Alan Garcia didn't want to spend the weekend dwelling on the fact that, since Friday, he hasn't heard from close family members and friends living in the Philippines.
That's when Typhoon Haiyan, packing wind gusts as high as 190 mph, killed untold thousands on the country's string of islands, including the one he grew up on, Bohol.
On Sunday, Garcia instead concentrated on volunteering at the Filipino Community of Seattle's center.
"I am in denial. I don't want to think about it," said Garcia, 60, of Sammamish, as he helped hundreds of Filipinos organize consulate paperwork. "There's no communication to Bohol island and all the roads are impassable."
He's hoping the lack of power to the island, which he still visits every year for reunions with old classmates, is the only reason his loved ones haven't been able to respond to him and other family members.
Federal Way-based charity World Vision, which already had more than 100 staff members on the ground in the Philippines when the typhoon hit, said it wasn't able to account for two of its workers in Tacloban City on Sunday. At least 37 other staff members have been affected by the storm, according to World Vision spokeswoman Amy Parodi.
World Vision, a Christian humanitarian organization that's been working in the country since 1955, is planning to send more staff to the country by Monday but has been as hampered as other relief efforts in accessing the hardest-hit areas. They plan to help supply food, clean water and emergency shelter for about 400,000 people.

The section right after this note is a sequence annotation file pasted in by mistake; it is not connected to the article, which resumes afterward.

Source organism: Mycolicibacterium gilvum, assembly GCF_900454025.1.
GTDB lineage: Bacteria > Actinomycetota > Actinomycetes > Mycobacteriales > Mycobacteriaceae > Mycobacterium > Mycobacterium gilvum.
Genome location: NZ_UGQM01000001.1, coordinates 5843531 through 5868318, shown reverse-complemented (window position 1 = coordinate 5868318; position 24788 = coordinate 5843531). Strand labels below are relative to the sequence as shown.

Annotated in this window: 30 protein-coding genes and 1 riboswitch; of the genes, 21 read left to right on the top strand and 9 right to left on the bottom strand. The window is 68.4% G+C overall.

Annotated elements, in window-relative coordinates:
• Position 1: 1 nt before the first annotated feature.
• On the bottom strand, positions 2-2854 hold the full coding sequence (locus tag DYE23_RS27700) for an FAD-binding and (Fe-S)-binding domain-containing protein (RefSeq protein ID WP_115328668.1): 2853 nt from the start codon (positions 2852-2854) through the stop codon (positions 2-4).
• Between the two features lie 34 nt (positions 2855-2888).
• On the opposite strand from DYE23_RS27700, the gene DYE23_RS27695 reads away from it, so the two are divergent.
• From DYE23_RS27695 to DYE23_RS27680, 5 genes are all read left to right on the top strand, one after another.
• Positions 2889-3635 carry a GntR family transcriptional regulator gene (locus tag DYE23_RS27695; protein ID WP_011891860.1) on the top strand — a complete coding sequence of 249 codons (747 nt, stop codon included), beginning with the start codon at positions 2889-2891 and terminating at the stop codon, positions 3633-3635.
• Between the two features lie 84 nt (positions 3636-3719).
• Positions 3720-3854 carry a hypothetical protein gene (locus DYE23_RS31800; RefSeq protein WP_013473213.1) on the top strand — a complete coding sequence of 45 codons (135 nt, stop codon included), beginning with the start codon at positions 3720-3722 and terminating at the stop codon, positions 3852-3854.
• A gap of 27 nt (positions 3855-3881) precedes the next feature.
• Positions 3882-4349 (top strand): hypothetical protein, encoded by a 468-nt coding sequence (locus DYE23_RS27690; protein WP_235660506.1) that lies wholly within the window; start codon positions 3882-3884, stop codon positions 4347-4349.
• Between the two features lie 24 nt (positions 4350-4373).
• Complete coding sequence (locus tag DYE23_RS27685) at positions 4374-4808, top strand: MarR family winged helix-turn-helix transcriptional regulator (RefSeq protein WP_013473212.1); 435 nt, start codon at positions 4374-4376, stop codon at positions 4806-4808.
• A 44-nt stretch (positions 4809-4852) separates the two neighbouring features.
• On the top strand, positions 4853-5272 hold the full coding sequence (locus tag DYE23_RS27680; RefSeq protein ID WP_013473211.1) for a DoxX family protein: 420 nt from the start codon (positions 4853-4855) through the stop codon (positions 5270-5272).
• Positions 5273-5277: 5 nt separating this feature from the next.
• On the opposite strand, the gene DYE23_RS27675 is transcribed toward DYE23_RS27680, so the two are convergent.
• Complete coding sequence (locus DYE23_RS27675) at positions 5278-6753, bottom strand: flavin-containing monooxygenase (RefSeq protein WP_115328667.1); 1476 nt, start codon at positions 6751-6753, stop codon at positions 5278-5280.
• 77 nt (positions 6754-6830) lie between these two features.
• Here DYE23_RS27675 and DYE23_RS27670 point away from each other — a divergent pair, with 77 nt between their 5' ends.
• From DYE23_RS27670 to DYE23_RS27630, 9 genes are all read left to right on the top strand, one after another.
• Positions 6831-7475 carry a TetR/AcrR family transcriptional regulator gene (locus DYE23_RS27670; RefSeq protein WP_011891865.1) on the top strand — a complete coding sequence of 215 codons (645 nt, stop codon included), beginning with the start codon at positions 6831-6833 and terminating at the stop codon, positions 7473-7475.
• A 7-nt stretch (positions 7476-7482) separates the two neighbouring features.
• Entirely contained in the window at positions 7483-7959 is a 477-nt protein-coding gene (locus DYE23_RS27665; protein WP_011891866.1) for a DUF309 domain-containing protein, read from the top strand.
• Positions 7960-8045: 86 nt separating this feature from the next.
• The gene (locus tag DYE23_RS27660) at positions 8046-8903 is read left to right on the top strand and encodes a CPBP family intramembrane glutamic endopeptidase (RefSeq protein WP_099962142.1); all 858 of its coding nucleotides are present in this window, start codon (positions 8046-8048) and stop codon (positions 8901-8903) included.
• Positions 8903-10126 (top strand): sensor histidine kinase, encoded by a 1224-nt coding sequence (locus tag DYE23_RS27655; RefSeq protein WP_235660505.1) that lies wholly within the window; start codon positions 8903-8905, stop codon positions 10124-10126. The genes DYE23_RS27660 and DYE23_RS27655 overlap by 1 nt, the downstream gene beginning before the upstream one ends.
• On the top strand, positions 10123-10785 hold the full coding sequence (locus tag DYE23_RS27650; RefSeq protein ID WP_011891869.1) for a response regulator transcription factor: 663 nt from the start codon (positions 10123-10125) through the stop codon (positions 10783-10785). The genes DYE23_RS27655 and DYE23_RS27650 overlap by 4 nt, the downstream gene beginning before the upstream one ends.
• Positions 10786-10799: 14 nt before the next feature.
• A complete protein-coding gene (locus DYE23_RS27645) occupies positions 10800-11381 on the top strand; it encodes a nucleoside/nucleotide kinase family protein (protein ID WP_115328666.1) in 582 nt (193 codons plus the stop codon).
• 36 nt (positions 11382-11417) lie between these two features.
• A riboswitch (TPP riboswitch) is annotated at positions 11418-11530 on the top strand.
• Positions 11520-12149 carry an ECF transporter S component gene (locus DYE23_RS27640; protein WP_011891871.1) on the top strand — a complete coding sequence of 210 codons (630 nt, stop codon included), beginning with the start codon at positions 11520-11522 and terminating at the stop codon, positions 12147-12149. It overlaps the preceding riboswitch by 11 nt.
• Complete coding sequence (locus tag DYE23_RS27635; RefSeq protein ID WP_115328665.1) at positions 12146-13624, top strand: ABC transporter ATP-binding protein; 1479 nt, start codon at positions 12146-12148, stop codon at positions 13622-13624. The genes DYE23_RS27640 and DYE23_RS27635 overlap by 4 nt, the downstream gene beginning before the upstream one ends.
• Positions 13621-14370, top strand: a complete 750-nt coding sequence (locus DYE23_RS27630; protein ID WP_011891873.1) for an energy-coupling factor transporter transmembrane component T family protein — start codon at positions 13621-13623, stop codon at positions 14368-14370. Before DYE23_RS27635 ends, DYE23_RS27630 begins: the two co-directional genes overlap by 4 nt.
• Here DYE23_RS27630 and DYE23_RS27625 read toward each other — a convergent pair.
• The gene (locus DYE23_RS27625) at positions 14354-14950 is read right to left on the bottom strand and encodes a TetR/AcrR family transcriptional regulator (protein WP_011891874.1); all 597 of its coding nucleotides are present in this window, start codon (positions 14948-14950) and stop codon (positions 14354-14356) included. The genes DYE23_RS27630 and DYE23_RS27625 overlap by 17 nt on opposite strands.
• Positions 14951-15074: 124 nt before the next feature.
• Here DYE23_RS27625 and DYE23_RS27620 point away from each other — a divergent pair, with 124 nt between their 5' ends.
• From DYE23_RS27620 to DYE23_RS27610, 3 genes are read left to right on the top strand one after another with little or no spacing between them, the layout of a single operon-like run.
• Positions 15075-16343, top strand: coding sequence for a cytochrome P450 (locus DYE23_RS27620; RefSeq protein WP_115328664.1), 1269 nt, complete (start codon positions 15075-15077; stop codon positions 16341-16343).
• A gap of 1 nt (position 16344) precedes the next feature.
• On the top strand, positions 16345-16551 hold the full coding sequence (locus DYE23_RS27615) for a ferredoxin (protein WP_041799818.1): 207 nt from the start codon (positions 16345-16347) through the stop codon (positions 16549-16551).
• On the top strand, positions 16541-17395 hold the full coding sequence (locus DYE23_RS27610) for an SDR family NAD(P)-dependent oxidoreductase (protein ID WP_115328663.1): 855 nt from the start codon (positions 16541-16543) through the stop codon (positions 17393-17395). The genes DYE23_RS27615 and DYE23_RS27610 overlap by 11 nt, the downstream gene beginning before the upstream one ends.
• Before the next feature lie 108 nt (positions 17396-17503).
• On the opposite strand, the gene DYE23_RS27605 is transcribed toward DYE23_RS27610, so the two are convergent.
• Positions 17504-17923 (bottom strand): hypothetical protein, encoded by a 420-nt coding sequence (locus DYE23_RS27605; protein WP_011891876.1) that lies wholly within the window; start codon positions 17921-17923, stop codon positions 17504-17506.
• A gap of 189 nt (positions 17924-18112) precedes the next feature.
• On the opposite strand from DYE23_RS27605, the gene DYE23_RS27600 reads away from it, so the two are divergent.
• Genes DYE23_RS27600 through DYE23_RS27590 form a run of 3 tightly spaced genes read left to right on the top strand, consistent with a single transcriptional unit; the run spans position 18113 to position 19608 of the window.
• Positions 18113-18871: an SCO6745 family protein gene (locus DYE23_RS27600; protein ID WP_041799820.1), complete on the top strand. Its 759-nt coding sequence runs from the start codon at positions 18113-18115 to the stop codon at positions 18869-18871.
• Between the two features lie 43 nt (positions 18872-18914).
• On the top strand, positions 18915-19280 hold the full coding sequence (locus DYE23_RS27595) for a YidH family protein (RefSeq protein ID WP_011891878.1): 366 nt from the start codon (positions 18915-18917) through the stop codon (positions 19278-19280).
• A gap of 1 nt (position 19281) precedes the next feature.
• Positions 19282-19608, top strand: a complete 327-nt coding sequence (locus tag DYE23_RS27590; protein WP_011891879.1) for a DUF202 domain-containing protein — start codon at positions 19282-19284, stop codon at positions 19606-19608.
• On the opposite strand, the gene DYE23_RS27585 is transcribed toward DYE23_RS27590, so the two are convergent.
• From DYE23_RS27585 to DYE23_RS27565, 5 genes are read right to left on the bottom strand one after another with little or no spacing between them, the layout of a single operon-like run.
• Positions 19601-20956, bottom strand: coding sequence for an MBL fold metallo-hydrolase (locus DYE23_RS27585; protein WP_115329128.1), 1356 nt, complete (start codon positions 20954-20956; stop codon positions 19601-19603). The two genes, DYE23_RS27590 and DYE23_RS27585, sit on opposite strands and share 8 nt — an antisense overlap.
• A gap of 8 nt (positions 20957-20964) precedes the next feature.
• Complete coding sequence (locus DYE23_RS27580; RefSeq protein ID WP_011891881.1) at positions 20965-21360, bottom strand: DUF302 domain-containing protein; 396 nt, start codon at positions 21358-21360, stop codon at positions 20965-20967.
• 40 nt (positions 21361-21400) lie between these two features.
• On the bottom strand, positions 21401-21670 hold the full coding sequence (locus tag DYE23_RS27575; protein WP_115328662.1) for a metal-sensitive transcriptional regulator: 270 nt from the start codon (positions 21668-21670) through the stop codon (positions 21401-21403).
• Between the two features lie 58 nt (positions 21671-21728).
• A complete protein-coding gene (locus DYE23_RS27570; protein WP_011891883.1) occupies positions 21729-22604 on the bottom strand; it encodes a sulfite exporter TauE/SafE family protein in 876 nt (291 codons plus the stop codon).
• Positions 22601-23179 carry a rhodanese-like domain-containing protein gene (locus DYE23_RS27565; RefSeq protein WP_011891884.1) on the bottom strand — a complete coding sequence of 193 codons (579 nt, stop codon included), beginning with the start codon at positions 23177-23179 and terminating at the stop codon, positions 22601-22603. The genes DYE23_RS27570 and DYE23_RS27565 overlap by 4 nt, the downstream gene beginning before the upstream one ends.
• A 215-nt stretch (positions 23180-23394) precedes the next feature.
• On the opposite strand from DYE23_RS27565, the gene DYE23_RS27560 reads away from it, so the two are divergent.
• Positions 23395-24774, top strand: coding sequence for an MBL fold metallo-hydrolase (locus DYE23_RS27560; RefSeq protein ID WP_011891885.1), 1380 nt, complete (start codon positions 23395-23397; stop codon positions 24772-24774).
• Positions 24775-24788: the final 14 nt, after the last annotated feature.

Parodi said some places have only been able to accept relief from volunteers who get through to areas via motorcycle or helicopter.
Meanwhile, Garcia is concentrated on finding ways to raise money for friends affected by the typhoon. He's also trying to help those whose homes were destroyed - some swallowed up by sinkholes - by an Oct.?15 earthquake that killed more than 200 Bohol people.
Bert Caoili, former president of the Filipino Community of Seattle, also is raising funds through a local Filipino chapter of the Lions Clubs International Foundation. Caoili said that all proceeds raised will go to typhoon emergency-response efforts because the organization has clubs in the Philippines the money can be given to directly.
Caoili recommended donating money instead of clothes and food, which is expensive to ship overseas.
"Just like previous disasters people like to send food like rice, for example. But in a disaster like that you have no way to cook it," Caoili said. "If you can send cash, that's always best because they can figure out what is most needed over there with it."